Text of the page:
Last week we talked about how the smallest creatures behave in space, but now we move up in size a little to small animals, like mice. What missions have they flown on, and how does microgravity affect their biology?
We’ve talked about animals traveling to space in the past, but it’s time to take another look, with many other creatures making the trip to the void. Today we’re going to talk about the spineless insects and arthropods, and those tough as nails waterbears – tardigrades.
No, this isn’t The Onion… as a concerned consumer of all that is space news, you have indeed arrived at the cyber-doorstep of Universe Today.
I’ll admit though, that we did do a double take about a week back when a peculiar claim came our way via the Iranian Space Agency. Yes, there is an Iranian Space Agency, and it’s kind of frightening that they remain open for business while NASA is largely shutdown.
In mid-September, senior Iranian space program official Mohammad Ebrahimi issued a statement that Iran will attempt another bio-capsule launch “within 45 days”. The unwilling occupant: a Persian cat.
Apparently, a rabbit, a mouse, and another “Space Monkey” were also in the running. Iran’s space program is shrouded in secrecy, and most launches are only announced after they’ve been conducted. This is a convenient political strategy for hiding launch failures that harkens back to the early days of the Cold War. You’re right in guessing that the Iranian Space Agency probably won’t hold a Tweetup for this one. Many western analysts see the Iran’s space effort as a thinly veiled attempt to develop its long range ballistic missile technology. Along with Israel, Iran remains the only Middle Eastern country with the proven technology to conduct indigenous satellite launches.
Iran has stated that it hopes to put an astronaut in orbit by 2019. The Pishgam (or “Pioneer” in Farsi) 2 bio-capsule launch could occur from a mobile launcher at Semnan Space Center as early as October 15th. Satellite sleuths are also expecting activity at Semnan to pick up this month, with the possible launch of SharifSat atop a Safir 1-B rocket, and Iran’s Toulou satellite aboard a rumored new launch vehicle.
Iran successfully became a space-faring nation with the launch of its 27 kilogram Omid satellite on February 2nd, 2009. It isn’t immediately clear if the upcoming launch will be an orbital launch or a sub-orbital ballistic shot. If Pisgam-2 achieves orbit, said “Space Cat” would become the first feline to circle the Earth. If recovery is attempted —again, Iran is always nebulous as to their intentions— it would also be the first time they’ve achieved a return from orbit.
But is “Space Cat” even a reality?
Iran has been caught red-handed before playing a shell game with the media in terms of its space program. Earlier this year, “Monkey-gate” erupted, as before-and-after images from the Pisgam-1 bio-capsule suborbital launch clearly showed two different monkeys before and after the flight:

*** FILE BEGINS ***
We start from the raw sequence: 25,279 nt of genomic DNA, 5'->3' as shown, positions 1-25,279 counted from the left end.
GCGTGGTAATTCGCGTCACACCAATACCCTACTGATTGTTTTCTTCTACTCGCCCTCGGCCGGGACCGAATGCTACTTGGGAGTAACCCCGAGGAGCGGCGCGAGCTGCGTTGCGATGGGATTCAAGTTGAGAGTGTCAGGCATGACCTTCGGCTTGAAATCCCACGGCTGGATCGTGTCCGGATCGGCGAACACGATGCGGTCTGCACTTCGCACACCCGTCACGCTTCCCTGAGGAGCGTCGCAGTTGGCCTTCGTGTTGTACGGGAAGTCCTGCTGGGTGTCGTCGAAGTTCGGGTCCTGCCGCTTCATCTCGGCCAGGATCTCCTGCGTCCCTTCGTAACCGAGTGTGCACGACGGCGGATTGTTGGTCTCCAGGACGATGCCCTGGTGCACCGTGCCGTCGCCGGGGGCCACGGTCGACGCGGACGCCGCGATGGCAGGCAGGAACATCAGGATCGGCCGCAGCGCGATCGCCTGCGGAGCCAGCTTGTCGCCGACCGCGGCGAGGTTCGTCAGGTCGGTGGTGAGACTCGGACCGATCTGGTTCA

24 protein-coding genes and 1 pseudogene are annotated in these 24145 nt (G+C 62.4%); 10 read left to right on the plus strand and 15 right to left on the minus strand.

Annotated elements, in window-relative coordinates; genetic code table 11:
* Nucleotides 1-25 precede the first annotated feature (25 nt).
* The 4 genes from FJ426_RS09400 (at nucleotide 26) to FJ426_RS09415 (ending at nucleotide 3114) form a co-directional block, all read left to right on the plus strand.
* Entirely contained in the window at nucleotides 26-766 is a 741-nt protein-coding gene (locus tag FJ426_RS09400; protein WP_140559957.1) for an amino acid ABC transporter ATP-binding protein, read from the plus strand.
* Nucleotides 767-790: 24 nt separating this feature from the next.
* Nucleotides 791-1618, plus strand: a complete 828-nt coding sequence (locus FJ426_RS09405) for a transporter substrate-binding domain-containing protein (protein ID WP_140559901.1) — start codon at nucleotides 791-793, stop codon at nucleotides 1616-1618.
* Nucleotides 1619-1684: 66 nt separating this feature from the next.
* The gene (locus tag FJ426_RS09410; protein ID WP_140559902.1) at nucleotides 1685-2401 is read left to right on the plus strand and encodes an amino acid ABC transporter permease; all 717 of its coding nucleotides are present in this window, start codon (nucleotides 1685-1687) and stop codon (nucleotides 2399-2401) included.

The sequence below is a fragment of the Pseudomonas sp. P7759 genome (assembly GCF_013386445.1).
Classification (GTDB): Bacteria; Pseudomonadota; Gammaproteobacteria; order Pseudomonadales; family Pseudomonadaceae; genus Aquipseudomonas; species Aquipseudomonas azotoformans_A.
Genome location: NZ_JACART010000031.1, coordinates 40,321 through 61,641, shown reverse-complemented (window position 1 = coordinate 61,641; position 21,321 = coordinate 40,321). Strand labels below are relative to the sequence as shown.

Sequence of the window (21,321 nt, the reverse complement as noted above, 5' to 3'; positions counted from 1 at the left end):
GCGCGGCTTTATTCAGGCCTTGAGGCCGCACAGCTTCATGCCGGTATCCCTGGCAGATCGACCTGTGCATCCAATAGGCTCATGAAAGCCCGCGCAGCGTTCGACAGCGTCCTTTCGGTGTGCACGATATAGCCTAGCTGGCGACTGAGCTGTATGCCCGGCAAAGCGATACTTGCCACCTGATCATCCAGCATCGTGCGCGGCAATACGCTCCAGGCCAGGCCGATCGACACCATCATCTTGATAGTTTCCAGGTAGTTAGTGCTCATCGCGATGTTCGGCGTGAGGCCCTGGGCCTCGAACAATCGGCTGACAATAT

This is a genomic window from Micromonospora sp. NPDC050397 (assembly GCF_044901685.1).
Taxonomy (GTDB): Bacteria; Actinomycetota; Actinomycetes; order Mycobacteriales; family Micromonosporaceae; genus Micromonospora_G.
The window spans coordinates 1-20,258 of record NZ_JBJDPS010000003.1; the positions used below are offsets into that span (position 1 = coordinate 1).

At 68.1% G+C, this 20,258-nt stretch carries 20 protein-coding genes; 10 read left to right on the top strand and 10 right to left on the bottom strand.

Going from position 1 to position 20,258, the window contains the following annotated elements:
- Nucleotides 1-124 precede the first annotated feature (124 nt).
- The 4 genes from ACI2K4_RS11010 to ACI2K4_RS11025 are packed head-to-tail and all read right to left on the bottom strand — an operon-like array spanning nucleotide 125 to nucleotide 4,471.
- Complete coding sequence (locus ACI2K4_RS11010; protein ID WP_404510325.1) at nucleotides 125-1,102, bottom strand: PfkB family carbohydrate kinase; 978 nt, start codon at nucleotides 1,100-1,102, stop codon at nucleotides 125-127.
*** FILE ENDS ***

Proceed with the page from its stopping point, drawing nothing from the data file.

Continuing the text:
Clearly, Iran and other ‘Axis of Evil’ countries definitely need to sharpen their Photoshop, or at least their monkey-switching skills. Either said monkey launch never actually occurred, or (more likely), the unwilling Iranian space primate never survived the flight.
Perhaps this is why Iran decided on a feline occupant this time around, for possible ease of replacement?
PETA, the People for the Ethical Treatment of Animals, have also issued a statement concerning the impending launch of “Space Cat” by Iran, calling the action an “archaic experiment, a throwback to the primitive techniques of the 1950’s.”
The U.S. and the Soviet Union launched animals into space as a prelude to human spaceflight. On November 3rd, 1957, Laika the dog became the first animal to orbit the Earth. Laika perished is space due to overheating, as did several unfortunate monkeys that were launched on the first US ballistic tests.
Russia still conducts the occasional launch of animals into space, including the Bion-1M “Space Zoo” mission earlier this year. The Bion missions allow for scientists to dissect the specimens afterwards to study the effects of a month in zero-g, something you can’t do with humans.
And the U.S. did once fly cats in zero-g aboard its Convair C-131 “Vomit Comet” aircraft, as can be seen in this bizarre video:
But the first cat in space was actually launched by France atop a Veronique AGI sub-orbital rocket 50 years ago this month on October 18th, 1963. It would be ironic if Iran conducted it launch this month on the anniversary! The story goes the Felix, the original cat slated for the flight, escaped just prior to launch from the Sahara desert Hammaguir test site in Algeria, and was replaced by the “backup crew,” a female cat named Felicette. Felicette survived the 15 minute flight, reaching an apogee of 217 kilometres. A follow-up launch of a second cat six days later wasn’t so lucky.
As always, Iran’s intentions for the future of its space program remain hidden. Their current launch capabilities remain limited, and are a far cry from being able to hoist a human into orbit anytime soon. If the launch of “Space Cat” does come to pass this month, it’ll be over protests from animal rights groups and the general public. Hey, didn’t the former Iranian president Mahmoud Ahmadinejad say earlier this year after “Monkey-Gate” that he was willing to be “The first Iranian to be sacrificed by the scientists of my country and go into space” as the first Iranian astronaut? Is he really going to let Space Cat upstage him?
–Read a great synopsis of the history of felines in space from Heather Archulletta @Pillownaut.